Six standout snippets from: Little Black Book by Otegha Uwagba

Otegha-Uwagba

Otegha Uwagba’s Little Black Book: A Toolkit for Working Women, is a short and snappy career guide for those working in the creative industries. With tips on everything from overcoming creative blocks to effective money management, rounded off with a Q&A featuring other successful creatives, it’s a quick read that will inject some welcome inspo back into your life. Here are six standout snippets.

  1. Perfecting your presentations   

“Introduction, argument, conclusion: treat giving a presentation like writing an essay, and keep all of the sections roughly the same length, with a quick recap at the end to remind your audience of the key points. If you’re presenting multiple options for consideration, go into a little more detail on your preferred option – it’s a simple but effective psychological trick that can help sway your audience towards your choice, without making them feel as though the decision is being made for them.”

2. Scoping out the best salary 

“Finding out where you are on the pay scale can be tricky given the taboo surrounding discussing salaries with friends or co-workers. As a starting point, try tactfully asking around among industry friends, mentors and recruiters to make sure you understand what the going rate is for the given job, company, or freelance gig.”

3. Maximising a job offer 

“Given how tedious and protracted the job-hunting process can be, your initial inclination when you finally land a new job might very well be to jump at the first offer your potential employer makes – especially if you’re currently stuck in a job you hate, or floating on a wave of bonhomie. Yet it’s absolutely vital you negotiate hard at this stage, not least because all of your future salaries and pay rises within that organisation will be pegged to your initial starting salary – so you want that figure to be as high as possible.”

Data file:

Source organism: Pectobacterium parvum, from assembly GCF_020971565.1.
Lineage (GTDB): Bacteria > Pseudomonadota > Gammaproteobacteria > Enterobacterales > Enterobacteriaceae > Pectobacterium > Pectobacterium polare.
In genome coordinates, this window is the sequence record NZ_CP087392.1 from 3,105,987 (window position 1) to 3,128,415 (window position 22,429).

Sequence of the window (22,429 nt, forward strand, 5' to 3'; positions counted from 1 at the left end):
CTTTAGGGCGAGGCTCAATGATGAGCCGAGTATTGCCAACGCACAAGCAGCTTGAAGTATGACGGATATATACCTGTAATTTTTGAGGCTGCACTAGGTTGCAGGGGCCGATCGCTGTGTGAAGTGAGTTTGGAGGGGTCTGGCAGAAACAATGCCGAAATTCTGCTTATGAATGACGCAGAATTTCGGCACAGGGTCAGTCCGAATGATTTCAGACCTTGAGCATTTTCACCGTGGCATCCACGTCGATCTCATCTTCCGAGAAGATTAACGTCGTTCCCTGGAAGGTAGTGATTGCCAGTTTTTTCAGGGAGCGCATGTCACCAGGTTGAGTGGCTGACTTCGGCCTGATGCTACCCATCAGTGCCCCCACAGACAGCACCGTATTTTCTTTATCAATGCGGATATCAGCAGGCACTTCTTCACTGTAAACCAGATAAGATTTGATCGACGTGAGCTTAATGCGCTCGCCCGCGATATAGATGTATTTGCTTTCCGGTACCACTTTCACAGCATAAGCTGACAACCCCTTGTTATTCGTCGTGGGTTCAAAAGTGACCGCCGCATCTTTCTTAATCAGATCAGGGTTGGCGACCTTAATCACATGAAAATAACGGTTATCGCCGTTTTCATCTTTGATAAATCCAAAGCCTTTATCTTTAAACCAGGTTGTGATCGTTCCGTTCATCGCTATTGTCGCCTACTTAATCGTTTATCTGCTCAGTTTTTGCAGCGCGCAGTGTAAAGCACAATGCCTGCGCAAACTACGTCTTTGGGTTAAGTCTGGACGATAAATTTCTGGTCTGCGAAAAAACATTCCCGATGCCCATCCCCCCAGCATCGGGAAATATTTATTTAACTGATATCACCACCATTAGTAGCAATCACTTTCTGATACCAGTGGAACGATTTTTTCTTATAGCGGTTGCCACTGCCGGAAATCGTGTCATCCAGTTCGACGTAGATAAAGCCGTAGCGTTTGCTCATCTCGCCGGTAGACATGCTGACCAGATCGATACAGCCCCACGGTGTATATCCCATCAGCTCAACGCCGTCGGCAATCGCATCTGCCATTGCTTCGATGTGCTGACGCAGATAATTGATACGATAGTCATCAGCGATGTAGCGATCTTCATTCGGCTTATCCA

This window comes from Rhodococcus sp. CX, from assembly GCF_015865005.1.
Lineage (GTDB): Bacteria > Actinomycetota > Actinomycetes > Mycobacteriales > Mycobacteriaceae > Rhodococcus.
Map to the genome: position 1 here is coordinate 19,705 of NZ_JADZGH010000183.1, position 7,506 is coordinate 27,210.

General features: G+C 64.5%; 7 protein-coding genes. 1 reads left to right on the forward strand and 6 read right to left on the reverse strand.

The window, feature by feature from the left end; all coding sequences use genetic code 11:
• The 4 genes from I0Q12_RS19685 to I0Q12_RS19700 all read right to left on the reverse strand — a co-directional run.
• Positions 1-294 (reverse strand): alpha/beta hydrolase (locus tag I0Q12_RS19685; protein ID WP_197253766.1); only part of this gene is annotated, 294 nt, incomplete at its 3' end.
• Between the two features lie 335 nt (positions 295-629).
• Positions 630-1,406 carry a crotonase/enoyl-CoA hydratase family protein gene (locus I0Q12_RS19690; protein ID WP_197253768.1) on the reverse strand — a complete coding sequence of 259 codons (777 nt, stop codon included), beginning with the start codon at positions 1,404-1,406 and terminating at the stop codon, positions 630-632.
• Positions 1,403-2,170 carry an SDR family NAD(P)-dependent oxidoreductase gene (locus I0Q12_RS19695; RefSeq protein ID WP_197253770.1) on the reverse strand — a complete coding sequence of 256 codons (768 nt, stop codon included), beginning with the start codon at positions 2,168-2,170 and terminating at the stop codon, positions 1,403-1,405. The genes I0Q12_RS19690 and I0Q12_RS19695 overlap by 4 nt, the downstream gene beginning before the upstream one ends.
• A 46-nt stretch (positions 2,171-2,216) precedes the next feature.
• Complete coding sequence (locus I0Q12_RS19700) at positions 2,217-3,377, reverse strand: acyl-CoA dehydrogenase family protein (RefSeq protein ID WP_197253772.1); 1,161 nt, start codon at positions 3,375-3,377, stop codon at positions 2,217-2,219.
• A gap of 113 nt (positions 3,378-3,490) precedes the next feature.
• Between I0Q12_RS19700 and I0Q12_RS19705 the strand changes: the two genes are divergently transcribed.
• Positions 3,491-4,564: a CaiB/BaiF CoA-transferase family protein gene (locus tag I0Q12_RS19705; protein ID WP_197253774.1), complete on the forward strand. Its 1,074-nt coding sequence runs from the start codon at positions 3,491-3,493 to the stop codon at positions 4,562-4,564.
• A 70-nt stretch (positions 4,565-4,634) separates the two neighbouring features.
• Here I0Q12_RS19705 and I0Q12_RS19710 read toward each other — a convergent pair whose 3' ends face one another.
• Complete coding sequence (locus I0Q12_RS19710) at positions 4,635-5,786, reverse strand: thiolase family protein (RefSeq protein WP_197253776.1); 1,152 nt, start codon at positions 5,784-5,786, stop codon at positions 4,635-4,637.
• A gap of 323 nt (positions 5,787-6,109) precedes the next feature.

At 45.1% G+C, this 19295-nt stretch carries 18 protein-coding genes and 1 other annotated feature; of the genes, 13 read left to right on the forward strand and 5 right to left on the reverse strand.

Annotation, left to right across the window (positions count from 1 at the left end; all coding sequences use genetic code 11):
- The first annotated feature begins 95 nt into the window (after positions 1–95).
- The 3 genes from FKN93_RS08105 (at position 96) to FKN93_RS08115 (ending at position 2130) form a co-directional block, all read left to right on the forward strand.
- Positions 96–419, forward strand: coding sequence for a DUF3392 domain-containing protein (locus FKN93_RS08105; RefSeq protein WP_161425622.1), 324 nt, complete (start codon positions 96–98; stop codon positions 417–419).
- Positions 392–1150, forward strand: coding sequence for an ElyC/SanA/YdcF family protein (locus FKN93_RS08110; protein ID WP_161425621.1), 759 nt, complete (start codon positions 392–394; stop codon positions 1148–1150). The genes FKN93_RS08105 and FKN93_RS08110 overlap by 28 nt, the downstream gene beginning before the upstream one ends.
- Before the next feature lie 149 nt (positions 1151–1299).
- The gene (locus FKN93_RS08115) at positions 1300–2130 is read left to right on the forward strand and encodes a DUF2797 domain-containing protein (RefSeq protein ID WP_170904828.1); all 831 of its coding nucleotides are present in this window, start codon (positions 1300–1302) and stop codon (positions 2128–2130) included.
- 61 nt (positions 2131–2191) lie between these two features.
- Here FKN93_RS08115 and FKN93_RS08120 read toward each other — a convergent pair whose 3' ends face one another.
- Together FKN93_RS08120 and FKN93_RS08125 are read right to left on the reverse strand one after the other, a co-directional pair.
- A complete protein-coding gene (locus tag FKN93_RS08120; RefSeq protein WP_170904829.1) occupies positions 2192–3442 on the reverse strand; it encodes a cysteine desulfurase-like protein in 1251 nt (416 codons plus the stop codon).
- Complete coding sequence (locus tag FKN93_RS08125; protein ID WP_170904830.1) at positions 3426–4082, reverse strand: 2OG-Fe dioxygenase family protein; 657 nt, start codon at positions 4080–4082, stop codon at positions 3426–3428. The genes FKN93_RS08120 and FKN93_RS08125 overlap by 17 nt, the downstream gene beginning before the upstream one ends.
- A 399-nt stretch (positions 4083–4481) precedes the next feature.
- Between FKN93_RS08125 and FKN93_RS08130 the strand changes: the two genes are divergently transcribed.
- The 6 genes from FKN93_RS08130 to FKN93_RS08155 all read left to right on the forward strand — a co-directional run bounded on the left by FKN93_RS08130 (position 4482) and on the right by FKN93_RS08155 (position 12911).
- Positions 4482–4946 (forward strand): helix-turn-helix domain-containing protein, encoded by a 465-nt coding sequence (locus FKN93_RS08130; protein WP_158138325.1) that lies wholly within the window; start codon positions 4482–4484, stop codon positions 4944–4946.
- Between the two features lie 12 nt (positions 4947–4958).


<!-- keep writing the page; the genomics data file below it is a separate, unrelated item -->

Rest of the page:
4. Money management 

“A simple rule for figuring out how much you should be spending, and on what, is the 50/30/20 rule. Essentially, no more than 50 per cent of your take-home income should go towards essentials such as rent, utilities, food and transportation. Aim to put at least 20 per cent of your income towards financial obligations such as pension contributions (yes, really) emergency savings, student loan repayments and general debt clearance. The final 30 per cent of your income is for the fun stuff: non-essentials such as new clothes, eating out and holidays.”

5. Opening up to new possibilities

“Learning a new skill can give you a clearer sense of professional purpose by exposing you to areas you hadn’t considered before – it’s not unusual for adult learning classes to prompt career changes. If you’re curious about an area, dipping your toe in the pool via a short course is a great way of giving it a test run. You never know when your newly acquired knowledge will open new doors.”

6. Smarter networking  

“It’s all very well and good pitching the power players in your industry, but chances are they’re pretty busy, and you’ll also be competing with a lot of other people for their time. Peer-to-peer networking (i.e. meeting people who are at similar points in their careers to you) is equally as important – it can be just as helpful to bounce your ideas off your peers as someone more senior, so don’t neglect the networking opportunities more readily available to you.”

You can purchase Little Black Book here.

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